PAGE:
Life Tracking

On December 12, 2011, in HR Technology, HR Trends, HRExaminer, by John Sumser

life tracking and tidal wave of data about employees on hr examinerThe Tidal Wave of Data About Employees

HR will be turned on its head by the coming tidal wave of data about employees. From moment to moment performance management data to sensor based physical information, HR systems will be asked to handle hundreds or thousands of times the current volume. Expect hardware to break and IT departments to cringe.

The data will find its way in the front door, from the bottom, as HR takes on crowd-sourced functionality for hiring, subcontracting, training, education and actual referrals. As has been the case with social media, the employees will want one thing while the vendors supply another. It’s coming in ways that are beyond the imagining of most in the profession.

Self-quantification (or life tracking) is the art and science of using personal data to improve performance and understanding. Take a look at the Quantified Self Guide for 400 or so tools for tracking various aspects of your life (from blood pressure to mood to physical activity to sleep).

Employees are bringing these things into the office every day. They know more about the correlation between a range of things and their performance than the company. Smart HR folks are investigating and considering the possibilities.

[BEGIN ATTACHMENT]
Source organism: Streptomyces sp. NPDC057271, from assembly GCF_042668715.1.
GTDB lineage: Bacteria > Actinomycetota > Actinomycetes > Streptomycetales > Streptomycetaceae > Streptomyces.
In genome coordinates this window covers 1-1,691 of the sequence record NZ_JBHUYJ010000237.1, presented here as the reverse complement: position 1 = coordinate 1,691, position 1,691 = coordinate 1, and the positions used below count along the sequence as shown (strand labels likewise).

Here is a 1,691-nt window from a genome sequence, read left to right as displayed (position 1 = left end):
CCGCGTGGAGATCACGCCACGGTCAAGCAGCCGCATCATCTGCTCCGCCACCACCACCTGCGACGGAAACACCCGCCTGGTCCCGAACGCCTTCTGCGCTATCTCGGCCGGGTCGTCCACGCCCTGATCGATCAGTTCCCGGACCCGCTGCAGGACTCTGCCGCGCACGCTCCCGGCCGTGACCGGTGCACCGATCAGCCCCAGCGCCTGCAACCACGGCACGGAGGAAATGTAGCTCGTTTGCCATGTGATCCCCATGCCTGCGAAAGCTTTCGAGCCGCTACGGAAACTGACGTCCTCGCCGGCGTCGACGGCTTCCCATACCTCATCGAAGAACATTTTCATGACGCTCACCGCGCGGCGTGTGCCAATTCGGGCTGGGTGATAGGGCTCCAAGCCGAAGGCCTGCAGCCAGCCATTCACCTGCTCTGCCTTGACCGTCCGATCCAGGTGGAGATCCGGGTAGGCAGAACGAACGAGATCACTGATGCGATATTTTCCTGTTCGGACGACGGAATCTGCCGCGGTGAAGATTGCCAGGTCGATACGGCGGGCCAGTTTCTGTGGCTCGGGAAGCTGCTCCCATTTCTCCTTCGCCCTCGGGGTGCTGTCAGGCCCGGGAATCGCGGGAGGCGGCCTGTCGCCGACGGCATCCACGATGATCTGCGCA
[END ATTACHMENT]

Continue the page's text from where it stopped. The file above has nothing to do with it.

The Apple store has begun to carry a range of these tools. There is an emerging synthesis of personal data and health records. Anyone who is watching the evolution of wellness data ought to be plugged into the trend. You might want to scan through the personal fitness section at Best Buy

Some of the tools you ought to know about:

  • Fitbit: this device is worn somewhere on the body. It is like a pedometer, measuring physical behavior and movement. The associated website allows the careful monitoring of food intake and other related measurements. (You can find these at Best Buy and in their airport vending machines)
  • Up: it looks like a bracelet and does some of the things that Zeo does and some of the things that Fitbit does. (At the Apple Store)
  • ZEO: a sleep measurement tool. It tracks sleep through four stages: awake, light sleep, deep sleep, REM sleep.
  • WiFi Body Scale: Wireless unit feeds data to an app.
  • Wiithings Blood Pressure Monitor: unit feeds data to an app
  • Pocket Finder GPS: Allows the monitoring of movements using an iPad/iPhone interface
  • Digifit: Performance management for runners including pulse monitoring.

All of the tools are designed to feed data into portable devices. That gives the user access to the data for a range of purposes throughout the day.

The underlying trend is that people are learning more about themselves and how they work best. Expect to see serious discussion of the related issues (privacy boundaries and access to the enterprise data stream by individuals) as the next couple of years unfold.



 
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